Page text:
This article will cover auditing your pathology revenue generation strategy, which includes Part A contracts, managed care contracting and marketing.
The first item reviewed when auditing revenue generation from a typical pathology practice is the group’s Part A plan(s). Most hospital based practices have a Part A contract. The wording in this contract can greatly affect the practice’s revenue. For example, if the contract has punitive managed care terminology, this can suppress revenue generation opportunities. Usually the wording is as such: “group must maintain contracts with all the managed care plans in which the hospital or health system participates.” This one clause can be very destructive. Remember, if the managed care entities know you are forced to sign with them their rates will reflect your loss of leverage. There are effective ways to negotiate around this clause.
The next area we review when auditing a practice’s revenue generation is a complete review of all managed care plans. There are numerous pathology practices that cannot even find their managed care contracts and furthermore have never attempted to re-negotiate these contracts. This often leads to lost revenue dollars. We have seen those losses as high as $100,000 or more on some occasions. When performing a managed care audit it is important to review the actual contracts, get actual fee schedules from each plan, build a matrix of these plans and payments and then audit against actual patient explanation of benefit forms (EOBs). Often you will find that there have been higher paying plans assigned to lower paying plans via a third party administrator (TPA) which leads to fewer dollars for the practice. We have numerous testimonials from practices that have gained significant income by reviewing, re-negotiating and re-aligning their managed care contracts. Sometimes being non-participating (non-par) with a managed care company may be the best choice for a practice.
Finally when you audit a practice’s revenue generation you must consider the group’s marketing efforts. Many pathology practices do not have a focused marketing arm and only have the efforts of their hospital or health system to rely upon. Unfortunately, the hospital’s marketing plan is usually not in the best interest of the pathology group.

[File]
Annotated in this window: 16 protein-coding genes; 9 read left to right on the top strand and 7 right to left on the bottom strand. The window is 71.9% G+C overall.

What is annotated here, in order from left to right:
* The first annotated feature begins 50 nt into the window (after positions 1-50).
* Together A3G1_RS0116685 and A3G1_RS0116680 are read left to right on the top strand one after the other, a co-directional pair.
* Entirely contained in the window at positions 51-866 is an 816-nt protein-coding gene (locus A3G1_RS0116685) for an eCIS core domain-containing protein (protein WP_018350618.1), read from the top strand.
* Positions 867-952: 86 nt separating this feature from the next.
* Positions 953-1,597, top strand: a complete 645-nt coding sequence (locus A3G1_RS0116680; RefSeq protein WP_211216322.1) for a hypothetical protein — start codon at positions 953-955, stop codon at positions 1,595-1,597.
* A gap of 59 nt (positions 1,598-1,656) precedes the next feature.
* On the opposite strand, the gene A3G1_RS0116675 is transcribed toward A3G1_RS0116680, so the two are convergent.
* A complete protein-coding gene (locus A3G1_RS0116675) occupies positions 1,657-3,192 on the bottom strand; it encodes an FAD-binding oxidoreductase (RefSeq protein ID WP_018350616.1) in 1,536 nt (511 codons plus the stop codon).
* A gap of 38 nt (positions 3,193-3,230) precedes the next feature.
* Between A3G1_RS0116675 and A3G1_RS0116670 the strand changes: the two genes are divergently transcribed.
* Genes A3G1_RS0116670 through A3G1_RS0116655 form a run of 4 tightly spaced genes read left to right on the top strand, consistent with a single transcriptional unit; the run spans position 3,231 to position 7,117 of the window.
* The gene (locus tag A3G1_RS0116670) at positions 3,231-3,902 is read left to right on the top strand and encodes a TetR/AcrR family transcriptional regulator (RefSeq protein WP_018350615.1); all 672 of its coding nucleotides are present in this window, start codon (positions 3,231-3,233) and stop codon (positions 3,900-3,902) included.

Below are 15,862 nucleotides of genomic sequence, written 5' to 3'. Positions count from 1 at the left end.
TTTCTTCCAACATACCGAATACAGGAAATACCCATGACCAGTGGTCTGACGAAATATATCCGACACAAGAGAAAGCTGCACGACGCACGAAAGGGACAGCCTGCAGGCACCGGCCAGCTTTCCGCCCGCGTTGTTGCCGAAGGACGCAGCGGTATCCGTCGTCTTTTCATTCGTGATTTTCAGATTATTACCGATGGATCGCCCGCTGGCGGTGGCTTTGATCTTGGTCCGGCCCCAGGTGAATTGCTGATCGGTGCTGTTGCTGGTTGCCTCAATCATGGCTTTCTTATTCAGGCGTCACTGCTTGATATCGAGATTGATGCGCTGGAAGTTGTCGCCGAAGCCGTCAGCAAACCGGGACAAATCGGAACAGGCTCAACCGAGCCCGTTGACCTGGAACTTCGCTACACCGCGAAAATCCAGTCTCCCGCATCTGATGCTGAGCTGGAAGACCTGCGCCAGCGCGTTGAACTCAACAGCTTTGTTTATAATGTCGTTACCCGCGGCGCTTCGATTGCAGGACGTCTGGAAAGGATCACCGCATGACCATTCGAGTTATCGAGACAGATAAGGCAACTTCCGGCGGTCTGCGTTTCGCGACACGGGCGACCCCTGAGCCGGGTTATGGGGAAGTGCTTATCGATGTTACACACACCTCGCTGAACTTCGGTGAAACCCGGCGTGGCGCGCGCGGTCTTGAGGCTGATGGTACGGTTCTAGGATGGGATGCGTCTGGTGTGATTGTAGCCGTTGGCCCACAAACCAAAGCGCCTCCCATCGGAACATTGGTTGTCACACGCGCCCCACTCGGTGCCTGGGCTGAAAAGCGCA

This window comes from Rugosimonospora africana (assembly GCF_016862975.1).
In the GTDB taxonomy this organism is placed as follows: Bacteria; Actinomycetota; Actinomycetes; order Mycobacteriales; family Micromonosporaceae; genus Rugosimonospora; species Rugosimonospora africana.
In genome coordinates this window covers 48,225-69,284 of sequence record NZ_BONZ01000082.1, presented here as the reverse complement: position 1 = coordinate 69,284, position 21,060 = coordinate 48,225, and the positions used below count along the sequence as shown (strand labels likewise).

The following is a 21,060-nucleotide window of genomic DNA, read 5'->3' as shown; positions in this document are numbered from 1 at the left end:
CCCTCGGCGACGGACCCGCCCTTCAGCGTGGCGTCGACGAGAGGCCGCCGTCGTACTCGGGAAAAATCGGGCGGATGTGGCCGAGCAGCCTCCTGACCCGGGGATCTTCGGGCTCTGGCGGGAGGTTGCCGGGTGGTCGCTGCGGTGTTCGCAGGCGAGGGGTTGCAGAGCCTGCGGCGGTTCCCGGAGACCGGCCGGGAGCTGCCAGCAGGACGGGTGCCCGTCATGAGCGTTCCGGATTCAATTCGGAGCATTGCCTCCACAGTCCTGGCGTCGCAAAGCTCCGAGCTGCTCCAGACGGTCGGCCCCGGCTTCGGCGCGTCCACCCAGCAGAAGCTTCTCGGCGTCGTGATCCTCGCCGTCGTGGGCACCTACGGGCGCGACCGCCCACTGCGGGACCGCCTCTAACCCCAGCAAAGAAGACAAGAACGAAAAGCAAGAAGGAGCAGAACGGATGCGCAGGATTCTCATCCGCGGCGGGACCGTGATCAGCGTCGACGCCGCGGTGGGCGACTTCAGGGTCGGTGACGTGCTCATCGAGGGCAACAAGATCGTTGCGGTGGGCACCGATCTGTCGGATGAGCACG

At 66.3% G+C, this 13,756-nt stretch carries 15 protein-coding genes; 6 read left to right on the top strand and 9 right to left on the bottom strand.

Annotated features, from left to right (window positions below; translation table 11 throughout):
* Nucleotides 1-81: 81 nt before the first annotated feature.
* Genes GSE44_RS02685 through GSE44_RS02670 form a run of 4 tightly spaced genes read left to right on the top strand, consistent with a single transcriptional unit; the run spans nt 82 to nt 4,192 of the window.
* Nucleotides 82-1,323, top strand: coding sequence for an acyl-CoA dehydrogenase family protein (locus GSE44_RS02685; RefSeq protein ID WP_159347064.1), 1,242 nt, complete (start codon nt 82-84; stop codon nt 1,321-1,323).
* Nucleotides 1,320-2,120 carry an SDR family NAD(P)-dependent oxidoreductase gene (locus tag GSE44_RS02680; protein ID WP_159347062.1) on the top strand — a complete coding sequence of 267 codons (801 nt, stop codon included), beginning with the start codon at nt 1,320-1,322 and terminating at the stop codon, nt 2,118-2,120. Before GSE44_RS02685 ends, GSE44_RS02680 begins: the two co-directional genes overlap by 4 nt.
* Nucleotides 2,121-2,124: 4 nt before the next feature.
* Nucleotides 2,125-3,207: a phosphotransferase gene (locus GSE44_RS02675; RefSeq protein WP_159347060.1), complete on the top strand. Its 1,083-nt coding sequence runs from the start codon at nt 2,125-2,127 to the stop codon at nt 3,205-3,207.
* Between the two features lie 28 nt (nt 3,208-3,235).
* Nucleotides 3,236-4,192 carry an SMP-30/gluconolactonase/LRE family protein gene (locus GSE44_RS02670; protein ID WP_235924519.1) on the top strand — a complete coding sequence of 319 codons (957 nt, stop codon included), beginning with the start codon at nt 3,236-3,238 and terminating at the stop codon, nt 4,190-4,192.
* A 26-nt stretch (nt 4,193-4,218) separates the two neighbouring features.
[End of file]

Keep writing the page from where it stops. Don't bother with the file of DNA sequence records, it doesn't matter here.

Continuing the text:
There are numerous practices that have strong, aggressive marketing plans and personnel going after the outreach market. Furthermore, the number of companies prospecting for outreach anatomic pathology tissues seems to be ever expanding. This outreach market is only going to grow as the population ages.
It is important not to over look the marketing efforts of the practice. Each practice should have a monthly referring physician report that details not only the referring physician volume but the variance for the month, the charge dollars for the month and the collected dollars tied back to the month billed by specific insurance plan. This report should also note the collection percentage for each referring practice and have a charge summary listed by CPT for a 12 month period. With this type of data you can start understanding where your outreach revenue is generated and who is responsible.
In summary, these three areas are the most important when a practice looks at their revenue and how it is generated. Failure to keep track of and maintain these points can lead to a weakening of the practice. Usually this is seen over a period of time as the practice starts to lose monthly revenue. Finally, the practice reaches a point where their volume of work is increasing yet their actual revenue is decreasing. At this point they usually contact us.